Rio's Valongo slave wharf becomes Unesco heritage site

View of the Valongo Wharf, in Rio de Janeiro, Brazil, on June 28, 2017.Image source, AFP
Image caption,
The old stone wharf is now inland, after successive land reclamation projects in Rio

A wharf in Rio de Janeiro where nearly a million African slaves are estimated to have landed has been declared a World Heritage site by the UN cultural organisation, Unesco.

The Valongo wharf operated for three centuries and became the biggest entry point for African slaves in Brazil.

Its remains were discovered during renovation work for the 2016 Olympics.

Brazil was the main destination for African slaves in the Americas.

After the long journey across the Atlantic, emaciated African captives were kept in the wharf area to recover and gain weight, so they could be sold on at slave markets.

Many did not survive and were buried at a nearby cemetery.

Image source, AFP
Image caption,
Claudio Honorato is a curator at the mass grave site

Unesco says the Valongo wharf should have the same place in history as Hiroshima and Auschwitz "to make us remember those parts of the history of humanity that must not be forgotten".

"It is a unique memorial, containing the last remaining vestiges of the slaves' arrival," anthropologist Milton Guran told AFP news agency.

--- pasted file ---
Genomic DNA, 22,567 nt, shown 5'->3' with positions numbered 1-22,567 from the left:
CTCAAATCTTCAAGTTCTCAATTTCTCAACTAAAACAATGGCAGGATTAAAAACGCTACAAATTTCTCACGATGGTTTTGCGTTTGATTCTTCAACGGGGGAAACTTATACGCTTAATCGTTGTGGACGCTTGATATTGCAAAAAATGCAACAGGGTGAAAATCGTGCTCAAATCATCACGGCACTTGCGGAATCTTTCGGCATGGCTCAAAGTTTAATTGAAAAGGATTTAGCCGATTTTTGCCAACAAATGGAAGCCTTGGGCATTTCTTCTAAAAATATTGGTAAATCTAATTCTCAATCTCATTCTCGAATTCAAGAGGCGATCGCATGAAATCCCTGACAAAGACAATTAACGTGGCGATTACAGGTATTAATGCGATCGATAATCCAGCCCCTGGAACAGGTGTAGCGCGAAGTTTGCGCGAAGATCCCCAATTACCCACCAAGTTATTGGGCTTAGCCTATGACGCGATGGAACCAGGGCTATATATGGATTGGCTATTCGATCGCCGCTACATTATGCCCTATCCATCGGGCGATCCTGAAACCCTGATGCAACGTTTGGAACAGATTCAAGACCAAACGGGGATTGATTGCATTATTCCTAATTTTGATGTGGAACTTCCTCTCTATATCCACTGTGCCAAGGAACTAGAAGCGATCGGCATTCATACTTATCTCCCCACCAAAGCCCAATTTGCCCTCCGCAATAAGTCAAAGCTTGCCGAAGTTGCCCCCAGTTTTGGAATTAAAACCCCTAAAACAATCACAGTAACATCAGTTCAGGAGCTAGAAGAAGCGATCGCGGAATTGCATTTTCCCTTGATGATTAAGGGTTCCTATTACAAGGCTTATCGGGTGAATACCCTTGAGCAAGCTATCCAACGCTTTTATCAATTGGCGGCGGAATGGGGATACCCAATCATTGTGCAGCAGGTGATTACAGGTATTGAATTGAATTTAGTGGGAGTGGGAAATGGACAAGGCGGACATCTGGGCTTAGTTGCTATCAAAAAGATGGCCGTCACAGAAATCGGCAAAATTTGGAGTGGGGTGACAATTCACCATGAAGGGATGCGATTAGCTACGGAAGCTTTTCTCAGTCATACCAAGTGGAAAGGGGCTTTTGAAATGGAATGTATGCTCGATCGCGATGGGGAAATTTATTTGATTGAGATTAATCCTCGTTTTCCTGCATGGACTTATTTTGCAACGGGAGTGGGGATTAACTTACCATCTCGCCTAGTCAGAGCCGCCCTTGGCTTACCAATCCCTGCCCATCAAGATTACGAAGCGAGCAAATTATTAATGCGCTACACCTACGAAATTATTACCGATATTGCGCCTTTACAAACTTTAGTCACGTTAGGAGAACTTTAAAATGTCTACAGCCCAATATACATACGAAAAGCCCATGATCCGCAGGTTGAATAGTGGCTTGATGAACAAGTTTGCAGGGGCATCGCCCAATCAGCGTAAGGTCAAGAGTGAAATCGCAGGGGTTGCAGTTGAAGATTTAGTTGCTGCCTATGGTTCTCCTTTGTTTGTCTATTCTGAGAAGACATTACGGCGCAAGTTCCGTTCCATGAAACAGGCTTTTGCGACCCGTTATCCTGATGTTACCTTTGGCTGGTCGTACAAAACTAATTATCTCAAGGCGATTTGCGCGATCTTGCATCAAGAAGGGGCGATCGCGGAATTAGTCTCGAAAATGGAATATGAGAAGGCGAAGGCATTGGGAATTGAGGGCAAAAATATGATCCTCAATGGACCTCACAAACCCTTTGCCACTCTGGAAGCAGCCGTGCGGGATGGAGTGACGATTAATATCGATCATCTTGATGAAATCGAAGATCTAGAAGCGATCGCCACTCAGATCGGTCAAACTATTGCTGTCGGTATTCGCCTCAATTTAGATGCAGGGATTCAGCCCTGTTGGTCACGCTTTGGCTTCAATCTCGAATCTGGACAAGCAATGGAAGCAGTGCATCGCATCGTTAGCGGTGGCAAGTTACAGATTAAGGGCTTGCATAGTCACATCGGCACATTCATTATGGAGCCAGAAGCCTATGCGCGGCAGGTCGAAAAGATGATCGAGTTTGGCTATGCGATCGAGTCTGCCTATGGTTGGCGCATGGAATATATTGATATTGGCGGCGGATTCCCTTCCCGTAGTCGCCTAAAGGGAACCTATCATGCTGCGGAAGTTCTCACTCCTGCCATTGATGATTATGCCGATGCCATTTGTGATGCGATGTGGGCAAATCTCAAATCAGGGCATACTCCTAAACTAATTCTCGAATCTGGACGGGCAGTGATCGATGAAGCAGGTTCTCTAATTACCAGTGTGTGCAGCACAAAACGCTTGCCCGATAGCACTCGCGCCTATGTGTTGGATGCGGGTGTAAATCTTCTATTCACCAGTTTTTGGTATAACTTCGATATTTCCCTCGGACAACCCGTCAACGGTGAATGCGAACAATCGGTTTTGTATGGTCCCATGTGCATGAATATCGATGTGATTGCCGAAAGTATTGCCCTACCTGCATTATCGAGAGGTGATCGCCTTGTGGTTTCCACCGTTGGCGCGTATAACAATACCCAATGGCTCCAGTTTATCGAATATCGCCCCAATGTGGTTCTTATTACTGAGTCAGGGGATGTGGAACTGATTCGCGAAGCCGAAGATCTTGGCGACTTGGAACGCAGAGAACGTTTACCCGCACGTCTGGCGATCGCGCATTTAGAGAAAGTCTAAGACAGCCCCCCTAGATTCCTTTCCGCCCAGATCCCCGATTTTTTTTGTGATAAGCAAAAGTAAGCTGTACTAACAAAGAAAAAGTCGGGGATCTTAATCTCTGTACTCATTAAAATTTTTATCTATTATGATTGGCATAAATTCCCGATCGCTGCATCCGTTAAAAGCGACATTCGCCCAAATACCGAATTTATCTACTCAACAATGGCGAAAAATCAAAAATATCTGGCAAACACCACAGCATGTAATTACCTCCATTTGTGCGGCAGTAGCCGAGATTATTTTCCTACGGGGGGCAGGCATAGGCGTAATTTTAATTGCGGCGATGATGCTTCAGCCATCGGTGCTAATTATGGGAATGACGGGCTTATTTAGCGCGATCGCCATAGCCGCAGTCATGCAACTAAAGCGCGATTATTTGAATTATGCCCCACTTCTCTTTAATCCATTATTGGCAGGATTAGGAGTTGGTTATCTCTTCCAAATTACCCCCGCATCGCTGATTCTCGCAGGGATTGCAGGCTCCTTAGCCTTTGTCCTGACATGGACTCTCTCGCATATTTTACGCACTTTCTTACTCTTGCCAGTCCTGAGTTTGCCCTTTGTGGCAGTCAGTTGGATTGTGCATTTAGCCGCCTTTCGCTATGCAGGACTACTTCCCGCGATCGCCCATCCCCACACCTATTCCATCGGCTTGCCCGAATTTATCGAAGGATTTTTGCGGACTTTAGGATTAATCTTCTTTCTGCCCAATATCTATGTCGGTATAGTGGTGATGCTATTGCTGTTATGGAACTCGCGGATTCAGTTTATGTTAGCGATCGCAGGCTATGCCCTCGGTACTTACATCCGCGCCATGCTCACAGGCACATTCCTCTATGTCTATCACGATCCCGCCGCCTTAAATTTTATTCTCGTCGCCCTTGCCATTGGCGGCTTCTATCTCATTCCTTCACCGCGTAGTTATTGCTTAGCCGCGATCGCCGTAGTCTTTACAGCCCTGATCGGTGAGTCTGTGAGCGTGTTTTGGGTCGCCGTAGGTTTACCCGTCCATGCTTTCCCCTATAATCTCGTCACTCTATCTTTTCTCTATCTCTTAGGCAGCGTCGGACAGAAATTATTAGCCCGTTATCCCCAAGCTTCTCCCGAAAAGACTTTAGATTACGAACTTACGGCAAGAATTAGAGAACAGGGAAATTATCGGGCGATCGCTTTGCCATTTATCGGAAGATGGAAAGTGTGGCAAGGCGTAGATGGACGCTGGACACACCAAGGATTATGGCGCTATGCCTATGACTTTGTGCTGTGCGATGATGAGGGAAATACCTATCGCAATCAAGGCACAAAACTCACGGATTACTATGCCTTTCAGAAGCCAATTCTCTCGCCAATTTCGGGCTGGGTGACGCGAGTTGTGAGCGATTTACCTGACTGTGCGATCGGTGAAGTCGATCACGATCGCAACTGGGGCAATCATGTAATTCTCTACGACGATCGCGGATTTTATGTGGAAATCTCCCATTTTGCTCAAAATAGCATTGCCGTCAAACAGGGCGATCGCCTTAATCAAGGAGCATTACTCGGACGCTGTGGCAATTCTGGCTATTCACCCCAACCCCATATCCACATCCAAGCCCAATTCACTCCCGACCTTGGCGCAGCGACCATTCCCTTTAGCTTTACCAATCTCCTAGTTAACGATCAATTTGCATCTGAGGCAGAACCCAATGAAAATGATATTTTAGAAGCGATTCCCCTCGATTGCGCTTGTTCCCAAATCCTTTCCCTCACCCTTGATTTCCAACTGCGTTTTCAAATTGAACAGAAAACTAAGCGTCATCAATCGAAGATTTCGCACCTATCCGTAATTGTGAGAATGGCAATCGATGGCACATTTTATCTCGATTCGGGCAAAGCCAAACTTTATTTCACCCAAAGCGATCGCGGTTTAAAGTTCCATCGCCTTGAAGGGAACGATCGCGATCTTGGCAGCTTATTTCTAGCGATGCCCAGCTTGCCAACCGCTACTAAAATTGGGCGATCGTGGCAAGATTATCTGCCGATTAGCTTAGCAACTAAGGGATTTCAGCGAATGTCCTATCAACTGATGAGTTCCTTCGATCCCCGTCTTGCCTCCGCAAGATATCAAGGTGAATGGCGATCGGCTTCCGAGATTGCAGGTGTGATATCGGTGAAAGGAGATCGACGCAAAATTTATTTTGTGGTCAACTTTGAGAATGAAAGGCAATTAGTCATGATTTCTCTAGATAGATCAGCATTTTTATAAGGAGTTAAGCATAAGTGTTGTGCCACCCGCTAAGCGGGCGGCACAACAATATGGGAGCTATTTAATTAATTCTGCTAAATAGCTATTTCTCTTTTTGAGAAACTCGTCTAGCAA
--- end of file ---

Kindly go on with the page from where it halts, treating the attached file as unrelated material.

Media caption,
Julia Carneiro watched archaeologists at work at the site in 2014

Many Brazilians were unaware of the area's importance until a few years ago.

Remains of the wharf were discovered by chance in 2011, when a couple doing refurbishment in their house come across a mass grave, with bones and skulls.

The wharf and the complex surrounding it were constructed in 1779 as part of an effort to move what was regarded as an unsightly trade to an area far from the city centre, says the BBC's Julia Carneiro.

Image caption,
Many former slaves settled in the area, which became known as Little Africa

A few blocks from the wharf is a cemetery where, between 1770 and 1830, thousands of slaves were buried.

Slave trade in Brazil was banned in 1831, after Brazil declared its independence from Portugal. But it continued illegally until slavery was abolished in 1888.

Some four million slaves arrived to work in plantations and domestic workers from the 17th to the end of the 19th century. That amounts to 40% of slaves taken to the Americas.

After Brazil was declared a republic in 1889, the Valongo site was used as a landfill and eventually a square was built over the wharf.

Until recently, it was buried underneath a square, a street and a car park.